Every summer we deal with pesky mosquitoes but this year, Maryland could be looking at levels that are three to four times higher than normal.
“Mosquitoes lay their eggs in areas that are prone to flooding but when the flooding happens that's when the eggs hatch, so if we don’t get a big flooding event for four or five years, that’s four or five years’ worth of eggs that are going to hatch all at once,” said Brian Prendergast, program manager for mosquito control at the Maryland Department of Agriculture.
And because of the heavy rains in May, this summer is shaping up to be a landmark year for mosquitoes. Prendergast said none of the state was spared.
Through its mosquito control program, the state sprays 16 counties and has been spreading more larvae pesticides than usual, but targeting has become exasperating.
“Because these things breed in containers and the containers are so spread out, there’s very little that we can do about it at the Maryland Department of Agriculture,” Prendergast said.
And the number one breeding ground they've seen is in your child's toys left in the backyard.
Eileen Weckesser, owner of Mosquito Joe of Southern MD, said the size of a water bottle cap can breed about 300 mosquitoes. She’s also been receiving a large number of requests for service from her customers.
“They can’t get from their car to the front door without getting eaten alive, and so they’ve pretty much had it,” said Weckesser.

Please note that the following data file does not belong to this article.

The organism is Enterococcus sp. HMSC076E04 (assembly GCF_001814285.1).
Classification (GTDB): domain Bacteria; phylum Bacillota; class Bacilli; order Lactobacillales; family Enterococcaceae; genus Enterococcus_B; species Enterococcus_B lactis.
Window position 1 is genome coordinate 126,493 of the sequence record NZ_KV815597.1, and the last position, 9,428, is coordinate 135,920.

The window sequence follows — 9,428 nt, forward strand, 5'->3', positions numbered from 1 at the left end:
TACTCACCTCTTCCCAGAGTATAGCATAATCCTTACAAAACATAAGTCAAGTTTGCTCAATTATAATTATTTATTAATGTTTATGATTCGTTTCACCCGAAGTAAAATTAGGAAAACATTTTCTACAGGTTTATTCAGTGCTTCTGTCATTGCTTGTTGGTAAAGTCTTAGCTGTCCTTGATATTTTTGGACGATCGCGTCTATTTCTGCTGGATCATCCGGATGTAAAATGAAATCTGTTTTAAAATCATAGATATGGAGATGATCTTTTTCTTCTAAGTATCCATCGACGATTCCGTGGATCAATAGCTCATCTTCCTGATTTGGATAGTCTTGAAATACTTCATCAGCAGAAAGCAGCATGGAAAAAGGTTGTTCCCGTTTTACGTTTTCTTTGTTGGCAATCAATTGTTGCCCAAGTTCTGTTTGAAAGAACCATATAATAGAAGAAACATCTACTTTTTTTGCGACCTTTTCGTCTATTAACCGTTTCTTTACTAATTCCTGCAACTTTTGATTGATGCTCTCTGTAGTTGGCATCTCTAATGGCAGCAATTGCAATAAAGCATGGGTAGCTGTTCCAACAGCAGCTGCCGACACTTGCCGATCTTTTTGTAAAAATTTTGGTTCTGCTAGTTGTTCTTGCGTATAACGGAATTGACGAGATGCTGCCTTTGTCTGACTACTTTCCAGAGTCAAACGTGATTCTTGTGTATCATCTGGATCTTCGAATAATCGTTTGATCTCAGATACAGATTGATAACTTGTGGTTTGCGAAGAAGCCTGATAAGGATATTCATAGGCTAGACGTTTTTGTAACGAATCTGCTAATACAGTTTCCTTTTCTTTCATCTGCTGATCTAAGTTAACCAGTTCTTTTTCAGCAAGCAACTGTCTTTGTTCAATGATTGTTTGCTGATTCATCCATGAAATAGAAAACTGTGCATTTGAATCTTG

The treatments last around three weeks and can help with 35 other insects.
If you're looking to go bug-free without spending any money, the best thing you can do is a full sweep of your property.
“Look at the saucers under the plant, look at kid’s toys out in the yard, wheelbarrows, things such as that, an old tire swing, all of these places are where water can gather and that’s where mosquitoes can be breeding,” Weckesser said.
Aside from the discomfort that comes with bites, there's also risk of disease.
So far, there haven't been any reports of disease-carrying mosquitoes in Maryland but there's still time, mosquito season runs through October.
“So, we can’t say that this increased population is going to lead to an increased likelihood of human disease and we also can’t say that it’s less likely,” said Prendergast.
For more information on the state’s mosquito control program, click here.
Prendergast and Weckesser said their spraying does not affect bee populations. Click on the video below to hear their explanations.